“The Taj Mahal rises above the banks of the river like a solitary tear suspended on the cheek of time.” – Rabindranath Tagore.
I couldn’t have put my feelings into better words than this gentleman above did. Welcome to the Taj Mahal.
I had seen this monument a few years earlier, when I was not a DSLR sporting “photographer” or a “photography enthusiast”. So I was a little prejudicial about what could probably interest me. I just put Agra in my itenary because it was very near to my actual destination for Holi celebration. So here I was thinking that how would I kill time in one of the most photographed monuments of the world. One whose images of all sorts are clogging the internet and there is no more excitement left. I had read enough conspiracy theories and “true stories” about it being a temple, and other myths. Hence, me like a boss made up my mind to click funny pictures of tourists pretending to hold the onion dome, cartoonish at best.
But no. I was blown away. Again.
It was then when I realized why is Taj Mahal one of the wonders of the world. Why has it mesmerized generations of travelers, writers, painters, poets and lovers. It is one thing to see the Taj Mahal in pictures and a completely different experience to see it standing in front of you. The first thing that strikes me was the scale of the monument. I felt so tiny in front of this huge structure. People looked like ant trails in leading up to the mausoleum. No picture can give you the feeling of being so tiny.
Next blowing away factor was the finesse and detail with which Taj Mahal has been constructed. In today’s era of contemporary art and #instapopularity the good old classic approach to creative patience has been diluted to serve the masses. The gears of social network turn very fast and creation of art, in order to keep pace becomes more and more mechanized, superficial and assembly line quality. Its like comparing a sandwich to an elaborate recipe. Or like a low waist jeans and a tee to well tailored suit. Or perhaps, the good old courting full of romance to Tinder. So in spite of being so huge, no compromise on the architecture, design, aesthetics. Awesome.!
The white marble. I bet that had this structure been in a some other part of the world it would have better taken care of. The acid rain is killing the white stone. The symbol of beauty, love and dedication is slowly bowing to industrial waste and mad modernization around it.
The symmetry in the art work is undeniable. The designs flow like a sonnet, like a song, like a shayari.I call Taj Mahal a poetry because the artisans have put their heart and soul in beautifying the monument. As if they were singing praise to the Lord and decided to do so in style, by symmetry and intricate design than a simple talk.Cool.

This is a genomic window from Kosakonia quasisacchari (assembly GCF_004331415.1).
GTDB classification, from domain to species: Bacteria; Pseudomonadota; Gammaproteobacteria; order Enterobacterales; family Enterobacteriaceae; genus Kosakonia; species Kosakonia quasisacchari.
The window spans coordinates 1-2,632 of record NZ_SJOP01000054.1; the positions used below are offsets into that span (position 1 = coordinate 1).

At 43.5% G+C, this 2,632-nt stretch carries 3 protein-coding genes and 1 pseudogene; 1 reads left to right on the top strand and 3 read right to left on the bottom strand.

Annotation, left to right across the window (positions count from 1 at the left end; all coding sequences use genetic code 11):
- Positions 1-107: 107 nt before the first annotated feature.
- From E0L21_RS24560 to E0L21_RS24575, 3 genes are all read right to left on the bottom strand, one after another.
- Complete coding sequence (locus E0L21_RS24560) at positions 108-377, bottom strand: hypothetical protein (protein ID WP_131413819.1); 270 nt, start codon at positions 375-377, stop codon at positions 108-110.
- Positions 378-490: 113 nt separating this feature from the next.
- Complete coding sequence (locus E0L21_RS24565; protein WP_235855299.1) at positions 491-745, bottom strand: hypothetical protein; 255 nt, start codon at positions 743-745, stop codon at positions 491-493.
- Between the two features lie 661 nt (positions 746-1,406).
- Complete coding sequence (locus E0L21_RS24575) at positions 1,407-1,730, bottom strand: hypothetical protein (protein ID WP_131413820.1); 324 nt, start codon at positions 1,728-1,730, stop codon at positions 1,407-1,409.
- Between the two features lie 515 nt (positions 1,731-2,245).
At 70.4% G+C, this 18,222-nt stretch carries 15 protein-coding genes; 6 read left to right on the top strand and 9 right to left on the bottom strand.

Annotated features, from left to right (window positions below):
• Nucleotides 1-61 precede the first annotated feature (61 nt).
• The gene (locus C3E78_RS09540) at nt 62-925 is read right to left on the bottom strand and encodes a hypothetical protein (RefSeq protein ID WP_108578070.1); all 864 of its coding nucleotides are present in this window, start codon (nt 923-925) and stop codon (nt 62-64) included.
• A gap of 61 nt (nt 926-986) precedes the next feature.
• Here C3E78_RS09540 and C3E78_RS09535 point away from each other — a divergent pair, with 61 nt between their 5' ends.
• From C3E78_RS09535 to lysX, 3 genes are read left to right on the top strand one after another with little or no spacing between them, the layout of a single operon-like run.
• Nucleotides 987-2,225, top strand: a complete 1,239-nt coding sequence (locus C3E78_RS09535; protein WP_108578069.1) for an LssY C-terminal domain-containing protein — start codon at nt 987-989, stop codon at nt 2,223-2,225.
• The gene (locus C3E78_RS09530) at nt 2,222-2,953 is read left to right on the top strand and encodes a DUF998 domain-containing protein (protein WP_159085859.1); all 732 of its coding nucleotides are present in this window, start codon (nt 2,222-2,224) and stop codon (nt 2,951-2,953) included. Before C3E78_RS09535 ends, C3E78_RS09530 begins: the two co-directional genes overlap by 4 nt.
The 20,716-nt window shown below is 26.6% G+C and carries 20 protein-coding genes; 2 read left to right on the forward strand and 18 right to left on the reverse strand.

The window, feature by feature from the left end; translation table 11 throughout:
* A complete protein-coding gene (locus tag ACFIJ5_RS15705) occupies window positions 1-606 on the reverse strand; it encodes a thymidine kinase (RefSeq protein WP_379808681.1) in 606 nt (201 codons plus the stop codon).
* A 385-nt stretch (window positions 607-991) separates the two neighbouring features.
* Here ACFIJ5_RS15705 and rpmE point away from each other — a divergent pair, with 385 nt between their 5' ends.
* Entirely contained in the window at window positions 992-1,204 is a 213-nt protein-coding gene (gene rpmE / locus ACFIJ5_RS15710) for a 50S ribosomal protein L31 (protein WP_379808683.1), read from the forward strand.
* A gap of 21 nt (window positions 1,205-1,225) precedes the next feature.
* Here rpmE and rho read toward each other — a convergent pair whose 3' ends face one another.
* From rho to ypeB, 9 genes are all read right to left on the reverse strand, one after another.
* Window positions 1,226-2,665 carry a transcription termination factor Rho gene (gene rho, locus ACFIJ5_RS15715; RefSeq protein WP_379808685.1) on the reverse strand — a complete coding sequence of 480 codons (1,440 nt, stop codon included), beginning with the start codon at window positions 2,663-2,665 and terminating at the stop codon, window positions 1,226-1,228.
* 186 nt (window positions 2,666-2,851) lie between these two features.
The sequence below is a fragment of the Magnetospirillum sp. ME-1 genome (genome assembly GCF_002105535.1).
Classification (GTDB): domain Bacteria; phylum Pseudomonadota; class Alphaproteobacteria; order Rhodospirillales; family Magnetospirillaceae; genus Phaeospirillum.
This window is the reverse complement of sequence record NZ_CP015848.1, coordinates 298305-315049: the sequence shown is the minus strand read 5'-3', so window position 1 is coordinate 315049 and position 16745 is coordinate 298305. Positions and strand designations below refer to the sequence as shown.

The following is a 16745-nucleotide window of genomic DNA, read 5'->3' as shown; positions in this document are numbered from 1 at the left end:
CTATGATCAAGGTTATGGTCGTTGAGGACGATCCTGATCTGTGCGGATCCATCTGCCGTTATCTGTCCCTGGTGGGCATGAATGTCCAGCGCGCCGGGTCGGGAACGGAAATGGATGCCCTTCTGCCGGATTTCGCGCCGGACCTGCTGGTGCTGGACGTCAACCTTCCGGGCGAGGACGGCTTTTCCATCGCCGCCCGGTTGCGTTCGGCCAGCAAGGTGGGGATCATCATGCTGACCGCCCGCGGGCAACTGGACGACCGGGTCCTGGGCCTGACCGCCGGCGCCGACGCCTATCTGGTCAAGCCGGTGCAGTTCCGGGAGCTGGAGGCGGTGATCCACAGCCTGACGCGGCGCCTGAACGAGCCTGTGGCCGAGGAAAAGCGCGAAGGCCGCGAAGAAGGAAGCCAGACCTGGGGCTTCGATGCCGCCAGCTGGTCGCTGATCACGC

It has elements from so many schools of architecture that this fact itself pushes it way ahead of its time. I believe that could be one of the reasons why so many people claim the Taj Mahal to belong to their religion. There are Persian, European as well as Hindu elements of design.
As a visual story teller, the presentation of Taj Mahal cannot be complete without appreciating its beauty from outside and within, and in full palette of colors as well as monochrome. I decided to show Taj Mahal from outside in full bloom of colors, whereas the details, the intricacy, the symmetry of its design to be observed closely I have shown in monochrome.
Some Taj Mahal Photography One-o-One :
- Tripods are not allowed. Absolutely.
- Taj Mahal should be seen at specifically sunrise and sunset. Rest of the day is for tourists, not photographers.
- One should see it from the main gates, from the river behind in a boat and from the garden behind the river. Considering the above permutations and combinations, it should take you at least two sun sets and two sunrises to truly appreciate the Taj Mahal in its entirety.
- The cherry on the cake is Taj Mahal under moonlight. But for that you have to get a ticket in advance from the authorities and are provided only half an hour window at night to click pictures.
- If possible do carry a super wide angle lens, it’ll be a pleasure to capture all the arches and curves in one frame.
- Do pay attention to the intricate details on the walls. If you hire a guide or read about history of the monument it would help you to not miss important features.
Thanks for dropping by 🙂